Canine teeth are usually absent or less developed in female horses, but erupt in most male horses by the time they are between four-and-a-half and five years old.
They are situated in the interdental space (between the incisors and cheek teeth). The lower canines sit behind the corner incisors, and are generally further forward than those in the upper jaw.
Originally “fighting teeth”, they have no occlusal contact, i.e. the opposing upper and lower canines do not meet, so they are of no benefit in the eating process.
They can be 5-7cm long, most of which is reserve crown (not visible above the gum). The lower canines especially are prone to a build-up of tartar – sometimes to the extent that the tooth resembles a large, light brown acorn in appearance.
If left, tartar will lead to gum disease (gingivitis), so a qualified equine dental technician (EDT) or vet should remove any such build-up during routine checks and possibly advise the owner to brush the canines with a toothbrush a few times per week to prevent further tartar.
Sometimes canines may have a delayed eruption, not fully emerging until the horse is six years old or even older – this may be a normal variation in some horses.
In other cases the canines may permanently lie superficially beneath the gum, so-called “blind canines”, where the overlying gum may be swollen, bruised and sore. Advice should be sought from a vet or a qualified EDT.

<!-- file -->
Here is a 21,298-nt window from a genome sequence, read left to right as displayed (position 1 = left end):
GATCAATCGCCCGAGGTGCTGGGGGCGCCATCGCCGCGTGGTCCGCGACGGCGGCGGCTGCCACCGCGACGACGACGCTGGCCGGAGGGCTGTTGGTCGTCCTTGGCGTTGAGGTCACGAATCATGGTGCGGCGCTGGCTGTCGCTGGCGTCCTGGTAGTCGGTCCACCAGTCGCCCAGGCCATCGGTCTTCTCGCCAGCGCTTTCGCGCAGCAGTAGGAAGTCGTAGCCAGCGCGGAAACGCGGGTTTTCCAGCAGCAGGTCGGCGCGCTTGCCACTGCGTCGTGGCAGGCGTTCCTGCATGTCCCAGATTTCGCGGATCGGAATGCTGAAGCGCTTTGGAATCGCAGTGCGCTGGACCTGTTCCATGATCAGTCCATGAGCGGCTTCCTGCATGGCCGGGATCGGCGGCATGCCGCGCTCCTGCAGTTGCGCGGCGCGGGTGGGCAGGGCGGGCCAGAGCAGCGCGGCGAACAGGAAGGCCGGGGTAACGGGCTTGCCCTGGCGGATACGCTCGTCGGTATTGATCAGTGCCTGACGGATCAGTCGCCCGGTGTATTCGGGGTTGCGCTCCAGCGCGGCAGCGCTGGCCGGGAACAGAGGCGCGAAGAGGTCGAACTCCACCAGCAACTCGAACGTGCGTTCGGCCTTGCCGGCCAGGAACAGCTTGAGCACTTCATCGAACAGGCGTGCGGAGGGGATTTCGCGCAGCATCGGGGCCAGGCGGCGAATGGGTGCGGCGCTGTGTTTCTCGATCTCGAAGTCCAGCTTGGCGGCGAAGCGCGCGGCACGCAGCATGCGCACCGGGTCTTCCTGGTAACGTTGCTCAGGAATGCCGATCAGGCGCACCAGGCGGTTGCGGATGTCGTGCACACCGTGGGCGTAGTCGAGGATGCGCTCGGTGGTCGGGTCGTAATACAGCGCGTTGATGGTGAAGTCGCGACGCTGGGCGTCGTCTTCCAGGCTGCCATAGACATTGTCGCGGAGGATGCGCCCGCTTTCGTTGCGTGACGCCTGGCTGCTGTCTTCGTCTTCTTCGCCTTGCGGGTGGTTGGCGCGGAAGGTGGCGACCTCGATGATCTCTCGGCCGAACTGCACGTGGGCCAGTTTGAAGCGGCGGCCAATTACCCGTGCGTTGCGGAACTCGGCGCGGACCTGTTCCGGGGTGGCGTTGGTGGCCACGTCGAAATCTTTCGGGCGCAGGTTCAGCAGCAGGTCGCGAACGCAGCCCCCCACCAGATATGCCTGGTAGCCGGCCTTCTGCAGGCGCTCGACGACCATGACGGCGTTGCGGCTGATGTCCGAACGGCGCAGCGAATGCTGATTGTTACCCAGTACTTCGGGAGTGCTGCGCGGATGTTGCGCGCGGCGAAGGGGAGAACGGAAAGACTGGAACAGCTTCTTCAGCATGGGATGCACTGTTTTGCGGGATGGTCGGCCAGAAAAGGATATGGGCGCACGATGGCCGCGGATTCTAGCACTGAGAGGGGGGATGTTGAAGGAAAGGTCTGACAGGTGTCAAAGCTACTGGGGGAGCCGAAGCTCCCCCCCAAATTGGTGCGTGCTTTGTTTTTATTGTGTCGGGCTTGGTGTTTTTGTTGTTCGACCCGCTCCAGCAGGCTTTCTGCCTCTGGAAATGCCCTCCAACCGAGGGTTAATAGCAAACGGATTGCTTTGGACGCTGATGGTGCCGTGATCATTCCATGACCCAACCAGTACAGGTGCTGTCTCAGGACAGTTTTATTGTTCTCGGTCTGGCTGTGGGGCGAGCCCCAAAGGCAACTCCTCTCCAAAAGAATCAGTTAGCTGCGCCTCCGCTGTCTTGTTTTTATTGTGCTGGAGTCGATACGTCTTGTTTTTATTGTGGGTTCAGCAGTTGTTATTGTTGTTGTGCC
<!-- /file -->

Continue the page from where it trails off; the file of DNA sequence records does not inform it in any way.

Although canines do not continue to erupt throughout the horse’s life in the same way as other teeth, by the time some geldings or stallions reach middle-age their canines may have become tall and sharp.
Such teeth are potentially serious weapons, posing a significant risk to the owner’s hands when fitting the bridle, to operators during dental examinations and treatments, to other horses in fights, or even to the horse itself, by damaging the tongue or catching and breaking the tooth on some fixed object.
Any concerns over these teeth should be discussed with a vet or EDT, who may advise that canines be reduced and filed smooth.
- A horse may occasionally develop displacement of canine teeth that can cut the cheeks or even stick out of the mouth when it is bitted
- Extraction of canines is a major procedure requiring x-rays and extensive jaw surgery to remove the deeply embedded reserve crown and so only the displaced, visible crown will usually be ground away. Prominent, tall canines can reduce the space for the tongue so some horses may suffer tongue pain due to excessive bit pressure.
- If the space between the canines and cheek teeth is short, there may not be enough room to fit a double bridle.
H&H (14 March 2002)